Four: Take time out for myself. This is one that I struggle with but sometimes the marking can wait an hour or even a night.

Five: Scheduling/To Do lists. I love to do lists and after getting a Passion Planner I have found it so helpful. It acts as a constant reminder of how much time I work each week and I use it to schedule time for me. Check out the link because I’m finding it really worthwhile.

Six: Playing video games. Yes I’m a 32 year old woman and I play video games. I am challenged by students all day who can’t believe that their English teacher could probably best them at Batman: Arkham City or Bioshock Infinite. It’s a great stress relief.

Seven: Writing. By doing something totally unrelated to school I find myself able to de-stress and refocus. Both key things. Even if it’s just writing 100 words a day.

Eight: Going for a run…or a juffle (part jog part shuffle). It’s a great way to go through your thoughts and organise them and it helps with the exercise aspect. If not a run definitely a walk.

Nine: Leaving work at work…this is a hard one…and I often struggle with this. I also feel that a lot of teachers, regardless of them being new or established teachers struggle with this.

Ten: Having a nap. Just because…

So, what do you do to help refocus? Leave a comment below.

The Small Pleasures – or an Incomplete List of Small Pleasures…

I still consider myself a new teacher even though I’m nearing the end of my fourth year. And, in ways, it has gotten easier but it is still a hard job. It can be unforgiving being a teacher – and it isn’t just the teaching part. I’m not going to complain about the amount of hours because we all know that. We know that teachers in all facets of school work really hard. I’m more focused on the small things that make everyday great – and yes, most of it revolves around teaching. I have used this prompt in class and it has worked well with students:

I’m sure I saw this on writingprompts but there is also the URL to the author’s blog down the bottom.

The junior students really loved it and we shared our ideas in class. My seniors, however, were confused. They didn’t understand what a small pleasure was and were reluctant to buy in. I ended up having to share my list – and I made them write nine of their own – because the number nine, to me, is an incomplete number.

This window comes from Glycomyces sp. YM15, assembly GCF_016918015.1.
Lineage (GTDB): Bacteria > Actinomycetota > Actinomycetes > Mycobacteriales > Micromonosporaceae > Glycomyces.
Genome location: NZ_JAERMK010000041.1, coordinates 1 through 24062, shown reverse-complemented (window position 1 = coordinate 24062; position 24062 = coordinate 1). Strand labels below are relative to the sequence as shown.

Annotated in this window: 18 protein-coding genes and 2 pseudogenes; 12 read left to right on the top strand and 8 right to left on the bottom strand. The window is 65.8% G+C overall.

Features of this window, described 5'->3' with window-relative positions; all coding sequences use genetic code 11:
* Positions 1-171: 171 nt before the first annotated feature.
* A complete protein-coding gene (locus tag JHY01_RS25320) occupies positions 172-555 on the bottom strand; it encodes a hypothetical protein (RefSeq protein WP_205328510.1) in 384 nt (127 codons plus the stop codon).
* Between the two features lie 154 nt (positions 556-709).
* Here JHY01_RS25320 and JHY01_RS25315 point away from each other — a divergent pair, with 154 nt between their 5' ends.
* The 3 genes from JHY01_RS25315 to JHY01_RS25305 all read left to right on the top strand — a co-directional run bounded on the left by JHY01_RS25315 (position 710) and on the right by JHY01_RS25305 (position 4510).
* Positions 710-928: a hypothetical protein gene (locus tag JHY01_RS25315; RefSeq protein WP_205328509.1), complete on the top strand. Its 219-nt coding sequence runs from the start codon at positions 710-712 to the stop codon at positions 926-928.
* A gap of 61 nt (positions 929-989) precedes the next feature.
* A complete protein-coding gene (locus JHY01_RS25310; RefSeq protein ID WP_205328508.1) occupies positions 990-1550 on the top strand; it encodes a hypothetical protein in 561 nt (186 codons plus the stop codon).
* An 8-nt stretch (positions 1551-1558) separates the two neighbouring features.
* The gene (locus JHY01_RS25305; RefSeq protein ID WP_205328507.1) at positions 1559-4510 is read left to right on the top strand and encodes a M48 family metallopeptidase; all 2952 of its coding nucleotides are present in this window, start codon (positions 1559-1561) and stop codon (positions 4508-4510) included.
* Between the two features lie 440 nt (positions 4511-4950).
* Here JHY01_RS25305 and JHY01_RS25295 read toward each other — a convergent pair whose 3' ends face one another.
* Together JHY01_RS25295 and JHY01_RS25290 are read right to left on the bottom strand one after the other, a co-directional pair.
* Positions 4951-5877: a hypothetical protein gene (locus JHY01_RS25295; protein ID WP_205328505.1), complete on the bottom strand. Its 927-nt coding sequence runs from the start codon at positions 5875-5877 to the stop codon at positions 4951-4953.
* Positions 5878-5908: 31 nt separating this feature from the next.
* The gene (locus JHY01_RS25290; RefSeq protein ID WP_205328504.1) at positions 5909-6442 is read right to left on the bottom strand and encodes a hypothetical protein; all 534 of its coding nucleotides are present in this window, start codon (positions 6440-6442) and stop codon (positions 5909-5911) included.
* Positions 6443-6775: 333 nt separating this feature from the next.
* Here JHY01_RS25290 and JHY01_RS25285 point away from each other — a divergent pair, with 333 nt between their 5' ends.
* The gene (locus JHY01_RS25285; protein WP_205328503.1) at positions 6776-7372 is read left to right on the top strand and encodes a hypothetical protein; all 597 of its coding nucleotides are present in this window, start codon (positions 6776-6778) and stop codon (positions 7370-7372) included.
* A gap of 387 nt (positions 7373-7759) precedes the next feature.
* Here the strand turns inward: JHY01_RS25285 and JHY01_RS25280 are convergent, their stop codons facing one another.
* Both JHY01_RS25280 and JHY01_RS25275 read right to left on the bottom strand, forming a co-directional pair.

So, here is my list:

  • the sound of gentle rain in the middle of the night
  • the smell of fresh cut grass
  • the first cup of coffee in the early morning
  • seeing the trees change in autumn
  • talking to my nieces
  • finishing a book in a day
  • a nice cup of tea
  • fresh strawberries in yoghurt
  • crawling into bed after changing the sheets

You may notice that there are no small pleasures from school but you must remember that this is an incomplete list of small pleasures. There are many things that I enjoy about being at school. The joy on students faces when they learn something new is a popular one but a new favourite of mine is the fact that students come to my classroom to say hi. Or lean in my windows and shout out my name. Or who sneak into my class and expect me not to notice that they are juniors in a senior class or vice versa.

So, the purpose of this post was to remind each of us to look at the small things that bring us joy. Especially when we are feeling stressed or overwhelmed. Sometimes, the small things remind us that the big things will come when they come but there are always small pleasures to help us through our days.

Leave your incomplete list of small pleasures below…if you want to.

Peace and pancakes.

Edit: I wrote this post on the 15th of March but had to back date it in order for it to post. Sigh. I will figure out this glitch, I promise.

What are you passionate about?

Parent: “You seem so passionate about your subject. What else are you passionate about?”
Me: “Oh I love reading and gaming and using these ideas in the classroom. I really want students to understand that they have different options with regard to…” 
This is a typical interaction that I’ve had with various parents over the last few years of my teaching. The whole idea of discussing what I’m passionate about scares me at times. It means that I am giving voice to something that I keep hidden and, once it’s out there, it’s real…

When I find myself thinking about this question or being asked it I often pause and quickly deconstruct two things: the person asking and the question itself. Maybe deconstruct is not the right word but it is the right sentiment. What do I mean by this? Well, my answer will differ depending on the person who is asking. Not by much but by tone, gesture or even by exaggeration. I also have to think about what I am truly passionate about. And, does the person asking truly want to know or is it a filler question – the kind of question that, as a teacher, I have fallen back on when trying to get students to focus or when trying to identify the students who may be struggling. Filler is the wrong word, focus is the “F” word that I am looking for.